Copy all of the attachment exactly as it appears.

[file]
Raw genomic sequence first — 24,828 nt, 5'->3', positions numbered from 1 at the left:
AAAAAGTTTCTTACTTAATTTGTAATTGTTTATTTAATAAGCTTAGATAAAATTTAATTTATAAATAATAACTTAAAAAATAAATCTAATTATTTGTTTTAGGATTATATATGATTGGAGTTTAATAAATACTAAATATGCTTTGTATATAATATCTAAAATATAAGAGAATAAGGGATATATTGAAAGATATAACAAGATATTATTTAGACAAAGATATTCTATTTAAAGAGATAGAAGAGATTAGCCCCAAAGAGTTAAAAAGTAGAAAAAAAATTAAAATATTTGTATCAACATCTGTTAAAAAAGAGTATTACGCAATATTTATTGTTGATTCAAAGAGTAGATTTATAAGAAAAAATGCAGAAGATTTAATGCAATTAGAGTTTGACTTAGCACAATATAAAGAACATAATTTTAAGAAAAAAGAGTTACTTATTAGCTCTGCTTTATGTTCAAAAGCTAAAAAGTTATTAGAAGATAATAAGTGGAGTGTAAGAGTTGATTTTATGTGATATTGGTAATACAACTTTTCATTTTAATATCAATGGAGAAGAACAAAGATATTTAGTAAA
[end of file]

Raw genomic sequence first — 24,828 nt, 5'->3', positions numbered from 1 at the left:
AAAAAGTTTCTTACTTAATTTGTAATTGTTTATTTAATAAGCTTAGATAAAATTTAATTTATAAATAATAACTTAAAAAATAAATCTAATTATTTGTTTTAGGATTATATATGATTGGAGTTTAATAAATACTAAATATGCTTTGTATATAATATCTAAAATATAAGAGAATAAGGGATATATTGAAAGATATAACAAGATATTATTTAGACAAAGATATTCTATTTAAAGAGATAGAAGAGATTAGCCCCAAAGAGTTAAAAAGTAGAAAAAAAATTAAAATATTTGTATCAACATCTGTTAAAAAAGAGTATTACGCAATATTTATTGTTGATTCAAAGAGTAGATTTATAAGAAAAAATGCAGAAGATTTAATGCAATTAGAGTTTGACTTAGCACAATATAAAGAACATAATTTTAAGAAAAAAGAGTTACTTATTAGCTCTGCTTTATGTTCAAAAGCTAAAAAGTTATTAGAAGATAATAAGTGGAGTGTAAGAGTTGATTTTATGTGATATTGGTAATACAACTTTTCATTTTAATATCAATGGAGAAGAACAAAGATATTTAGTAAA